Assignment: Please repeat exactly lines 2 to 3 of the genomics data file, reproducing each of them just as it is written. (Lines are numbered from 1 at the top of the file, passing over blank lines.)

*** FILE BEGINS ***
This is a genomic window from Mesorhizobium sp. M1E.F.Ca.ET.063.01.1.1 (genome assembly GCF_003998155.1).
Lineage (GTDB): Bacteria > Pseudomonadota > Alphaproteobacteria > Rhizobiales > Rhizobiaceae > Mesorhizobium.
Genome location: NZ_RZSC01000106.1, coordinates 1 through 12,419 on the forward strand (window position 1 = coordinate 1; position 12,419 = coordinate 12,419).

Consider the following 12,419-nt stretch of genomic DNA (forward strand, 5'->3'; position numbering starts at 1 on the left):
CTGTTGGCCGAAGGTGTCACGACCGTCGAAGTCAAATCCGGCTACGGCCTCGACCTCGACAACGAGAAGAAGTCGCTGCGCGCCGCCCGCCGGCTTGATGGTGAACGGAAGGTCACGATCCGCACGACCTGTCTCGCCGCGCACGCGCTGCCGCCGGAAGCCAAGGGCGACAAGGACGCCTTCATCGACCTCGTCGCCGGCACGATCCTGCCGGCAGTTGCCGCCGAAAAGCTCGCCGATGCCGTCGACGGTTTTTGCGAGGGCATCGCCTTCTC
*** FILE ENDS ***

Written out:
Lineage (GTDB): Bacteria > Pseudomonadota > Alphaproteobacteria > Rhizobiales > Rhizobiaceae > Mesorhizobium.
Genome location: NZ_RZSC01000106.1, coordinates 1 through 12,419 on the forward strand (window position 1 = coordinate 1; position 12,419 = coordinate 12,419).